All the same, if you’re committed to trying to change the world – whatever that means to you – it’s also worth looking into how you can go about learning some useful skills to make your efforts go further. For instance, our Computer Science programme can teach you how to build your own interactive website, which could be crucial for spreading the word about your cause. As we discussed above, these skills are very much in demand among nonprofits and other activist groups, especially if your understanding is at a more advanced level.
Alternatively, our leadership courses – Introduction to Leadership, Global Leadership Programme and Politics, International Relations and Leadership – not only teach you about contemporary global issues and the underlying causes that shaped them, but provide you with a grounding in practical leadership skills, such as debating, preparing and writing speeches. Public speaking is frightening for many of us, but you can conquer it with a bit of training and practice – and again, people with skills in this area are worth their weight in gold to campaign groups.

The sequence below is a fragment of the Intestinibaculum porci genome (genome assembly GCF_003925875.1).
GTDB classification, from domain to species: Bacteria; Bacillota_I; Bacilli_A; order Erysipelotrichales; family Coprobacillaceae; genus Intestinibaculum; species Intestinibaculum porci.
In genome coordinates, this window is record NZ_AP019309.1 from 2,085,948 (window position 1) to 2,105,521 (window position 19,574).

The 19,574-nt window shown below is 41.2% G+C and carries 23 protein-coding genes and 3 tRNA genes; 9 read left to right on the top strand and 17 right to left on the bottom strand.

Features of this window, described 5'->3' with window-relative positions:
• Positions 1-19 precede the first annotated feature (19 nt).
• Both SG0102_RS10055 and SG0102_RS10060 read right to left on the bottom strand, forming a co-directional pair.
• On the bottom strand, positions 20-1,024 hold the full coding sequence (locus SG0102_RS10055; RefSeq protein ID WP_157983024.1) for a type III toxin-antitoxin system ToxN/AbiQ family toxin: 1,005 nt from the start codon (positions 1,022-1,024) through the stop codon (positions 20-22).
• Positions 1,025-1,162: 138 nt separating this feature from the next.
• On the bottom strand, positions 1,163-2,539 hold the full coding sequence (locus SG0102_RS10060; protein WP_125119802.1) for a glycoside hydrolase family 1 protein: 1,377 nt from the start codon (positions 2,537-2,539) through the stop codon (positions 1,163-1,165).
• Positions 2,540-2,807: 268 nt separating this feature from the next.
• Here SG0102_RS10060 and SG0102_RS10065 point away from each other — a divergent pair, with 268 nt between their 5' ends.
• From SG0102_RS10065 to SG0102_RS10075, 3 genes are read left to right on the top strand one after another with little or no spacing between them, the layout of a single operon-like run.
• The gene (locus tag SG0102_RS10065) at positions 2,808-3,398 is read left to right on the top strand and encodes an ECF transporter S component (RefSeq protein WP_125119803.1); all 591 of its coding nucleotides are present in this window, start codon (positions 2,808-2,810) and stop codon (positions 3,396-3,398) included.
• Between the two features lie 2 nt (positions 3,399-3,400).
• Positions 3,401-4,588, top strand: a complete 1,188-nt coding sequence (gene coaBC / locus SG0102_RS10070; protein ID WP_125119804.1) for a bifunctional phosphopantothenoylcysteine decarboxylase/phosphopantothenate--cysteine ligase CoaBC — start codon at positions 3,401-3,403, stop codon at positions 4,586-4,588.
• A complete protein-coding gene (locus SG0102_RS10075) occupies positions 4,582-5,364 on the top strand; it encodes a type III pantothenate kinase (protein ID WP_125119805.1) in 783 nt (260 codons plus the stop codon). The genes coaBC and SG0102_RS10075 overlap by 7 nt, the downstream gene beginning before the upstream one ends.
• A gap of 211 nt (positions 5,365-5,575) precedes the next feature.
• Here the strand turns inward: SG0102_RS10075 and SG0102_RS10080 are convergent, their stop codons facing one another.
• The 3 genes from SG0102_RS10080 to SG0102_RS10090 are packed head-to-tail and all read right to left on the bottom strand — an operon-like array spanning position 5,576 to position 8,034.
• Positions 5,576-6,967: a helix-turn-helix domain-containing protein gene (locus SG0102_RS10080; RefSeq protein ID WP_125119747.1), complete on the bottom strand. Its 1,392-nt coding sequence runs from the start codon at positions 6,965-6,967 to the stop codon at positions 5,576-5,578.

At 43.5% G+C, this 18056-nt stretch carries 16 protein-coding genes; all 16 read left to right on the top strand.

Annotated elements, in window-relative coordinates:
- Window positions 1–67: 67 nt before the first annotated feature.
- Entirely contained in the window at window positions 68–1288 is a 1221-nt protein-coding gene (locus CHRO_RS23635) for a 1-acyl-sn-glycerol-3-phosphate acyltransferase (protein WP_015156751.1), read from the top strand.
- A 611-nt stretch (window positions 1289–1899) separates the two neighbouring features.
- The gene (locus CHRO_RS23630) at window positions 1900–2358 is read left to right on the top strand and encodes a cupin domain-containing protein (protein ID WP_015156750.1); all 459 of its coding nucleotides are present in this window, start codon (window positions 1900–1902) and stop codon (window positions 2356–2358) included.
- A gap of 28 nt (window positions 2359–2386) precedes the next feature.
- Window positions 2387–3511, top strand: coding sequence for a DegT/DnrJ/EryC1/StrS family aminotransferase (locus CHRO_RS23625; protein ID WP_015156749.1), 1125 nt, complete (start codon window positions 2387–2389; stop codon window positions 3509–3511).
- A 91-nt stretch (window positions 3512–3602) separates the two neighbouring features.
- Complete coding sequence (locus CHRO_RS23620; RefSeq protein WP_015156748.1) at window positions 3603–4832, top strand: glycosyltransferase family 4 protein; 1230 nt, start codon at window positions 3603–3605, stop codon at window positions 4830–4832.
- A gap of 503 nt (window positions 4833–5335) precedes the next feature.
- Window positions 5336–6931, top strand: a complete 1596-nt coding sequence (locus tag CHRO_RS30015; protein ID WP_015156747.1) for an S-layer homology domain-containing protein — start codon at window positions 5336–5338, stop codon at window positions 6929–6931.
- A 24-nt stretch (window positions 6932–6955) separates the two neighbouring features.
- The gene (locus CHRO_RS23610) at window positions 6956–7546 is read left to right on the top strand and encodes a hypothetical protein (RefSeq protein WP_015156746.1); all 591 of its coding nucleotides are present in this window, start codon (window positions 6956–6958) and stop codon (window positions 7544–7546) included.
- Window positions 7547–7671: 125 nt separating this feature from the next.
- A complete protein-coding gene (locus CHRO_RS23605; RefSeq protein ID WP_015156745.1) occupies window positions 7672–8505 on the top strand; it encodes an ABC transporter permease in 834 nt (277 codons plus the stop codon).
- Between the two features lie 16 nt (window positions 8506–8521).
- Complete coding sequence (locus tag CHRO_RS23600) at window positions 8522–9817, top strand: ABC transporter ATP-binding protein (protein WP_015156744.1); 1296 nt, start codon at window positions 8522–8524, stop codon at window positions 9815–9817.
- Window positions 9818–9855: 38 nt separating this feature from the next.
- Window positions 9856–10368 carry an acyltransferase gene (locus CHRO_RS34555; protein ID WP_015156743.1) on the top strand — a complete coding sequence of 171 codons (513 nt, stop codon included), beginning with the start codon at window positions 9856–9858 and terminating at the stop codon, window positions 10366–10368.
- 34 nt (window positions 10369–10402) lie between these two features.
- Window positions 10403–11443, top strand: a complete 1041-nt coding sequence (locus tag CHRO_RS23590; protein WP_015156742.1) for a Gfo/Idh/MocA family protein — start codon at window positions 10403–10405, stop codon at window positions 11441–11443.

Going from feeling depressed and anxious about what’s happening in the news to actively trying to make a difference is a powerful step to take. It’s easy to feel powerless with so much happening in the world, but you’ll soon realise that one person’s contribution can help a great deal. Once you’ve got stuck in, you’ll have the reassurance of knowing that even if everything going on in the world seems awful, at least you did your best to fix it. And when it gets to the point that you check the news and things are going your way, you’ll have the immense satisfaction of knowing that you did your bit to make it so.
Image credits: whole world in her hands; tiny boat; charity; left or right; handshake; hedgehog family; computer; newspaper;